Wednesday, June 24, 2009

Men of the Thirties: 1934


The Nominees Were:

Clark Gable - It Happened One Night
Frank Morgan - The Affairs of Cellini
William Powell - The Thin Man

And the Winner Was:

Clark Gable - It Happened One Night

Clark Gable rode the It Happened One Night lovefest to a victory in his very first nomination, and considering he was just 34 and in a distinctly comedic role Gable is a fairly atypical Leading Actor winner. William Powell and Frank Morgan look like fillers in comparison, since Cellini didn't make much of a splash and The Thin Man was well-liked but hardly represented at the ceremony a great deal. Leslie Howard somehow wasn't nominated despite giving two of my favourite performances by an Actor in the entire decade.

My Ratings (in order of preference):-

**** Clark Gable in It Happened One Night

Many of Gable's performances require him to make a bad first impression, and the remainder of the running time involves him charming the pants off us for a re-evaluation. It's no more effective than in It Happened One Night, where his cheeky, sleazy smile reels in Claudette Colbert's willing runaway and sets up what is a killer partnership. His rogue-ish "qualities" of ambivalence and effortless self-sufficiency are pushed to the limit in Capra's frenetic comedy, but Gable seems to bask and enjoy the fun and games of what was labelled "the first screwball". Most of the film feels so gloriously impulsive because of the electricity between the leads, and as a man estranged (intentionally or not) from social etiquette and token quibbles, Gable's attitude is perfect for the role and the film.

*** William Powell in The Thin Man

The film is more a victory for the script than anything else, and one might argue that The Thin Man could have done with lighter and more able actors. Still, Powell as a detective of a maddeningly messy but occasionally hilarious mystery generally succeeds in giving the farce the energy and dryness that's dismissive in tone but rarely encourages us to think outside of the madness. Like Gable, his chemistry with the film's leading lady, Myrna Loy, also elevates the piece, and ensures that The Thin Man, while not always coherent, really gives you a fun-filled time.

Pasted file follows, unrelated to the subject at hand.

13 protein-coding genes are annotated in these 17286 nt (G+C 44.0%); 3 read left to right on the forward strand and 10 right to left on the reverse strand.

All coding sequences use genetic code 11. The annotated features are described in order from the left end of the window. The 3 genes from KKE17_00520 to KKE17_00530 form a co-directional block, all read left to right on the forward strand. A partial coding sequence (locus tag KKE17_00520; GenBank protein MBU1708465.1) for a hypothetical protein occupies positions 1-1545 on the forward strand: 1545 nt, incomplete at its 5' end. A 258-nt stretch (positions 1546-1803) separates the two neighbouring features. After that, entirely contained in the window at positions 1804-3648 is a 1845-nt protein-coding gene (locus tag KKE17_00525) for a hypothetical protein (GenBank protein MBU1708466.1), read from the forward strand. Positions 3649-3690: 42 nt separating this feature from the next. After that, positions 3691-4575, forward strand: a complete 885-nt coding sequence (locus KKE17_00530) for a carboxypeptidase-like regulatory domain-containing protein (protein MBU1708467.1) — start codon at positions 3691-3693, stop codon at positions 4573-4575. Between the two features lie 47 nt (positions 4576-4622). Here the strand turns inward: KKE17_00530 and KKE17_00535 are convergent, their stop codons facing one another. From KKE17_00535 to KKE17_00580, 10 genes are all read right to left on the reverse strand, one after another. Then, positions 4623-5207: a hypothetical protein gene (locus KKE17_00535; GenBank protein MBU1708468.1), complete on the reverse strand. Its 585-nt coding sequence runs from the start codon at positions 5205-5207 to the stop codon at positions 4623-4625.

Nominees Unseen:

Frank Morgan - The Affairs of Cellini

The Snubbed

**** Leslie Howard in The Scarlet Pimpernel

As the Georgian caped crusader Leslie Howard treats his role exactly how it should be treated, emphasising the fun and flair of his socialite and man of the people. He fiendishly reverts from the tailor-obsessed Lord Percy Blakeney, whom he passes off as a vain, brainless toff, to a man at the head of a network of resistants to the French revolt. Although the film does not chart Percy's transformation into the Pimpernel (a la Batman Begins etc.) Howard gives him the err of someone so immersed in his own culture and yet, on some level, resentful of it. The nasally, pompous voice he puts on is a gratuitous caricature and certainly a knowing, satirical representation of an ambivalent England, and is one of the funniest creations I've seen in a long while.

**** Leslie Howard in Of Human Bondage

Of Human Bondage writer Somerset Maugham must surely have been seeking closure when he penned the unflinching depiction of a very one-sided relationship. While Bette Davis gets all of the juicy lines and showy outbursts, and gives it all of the gusto you'd expect, as a cruel and tactless receiver of love she meets her match in Leslie Howard's persistent, affectionate, sorry Philip. Though very choppily made, to the extent where the film feels more of a montage of their relationship than a chronicle or study, Howard nails the physical hangups of Philip (he has a club foot) and reacts to every lie, scold, and shun with the pain of a mortal wound, and through his defeat somehow manages to extricate a lifetime of self-conscious discomfort.

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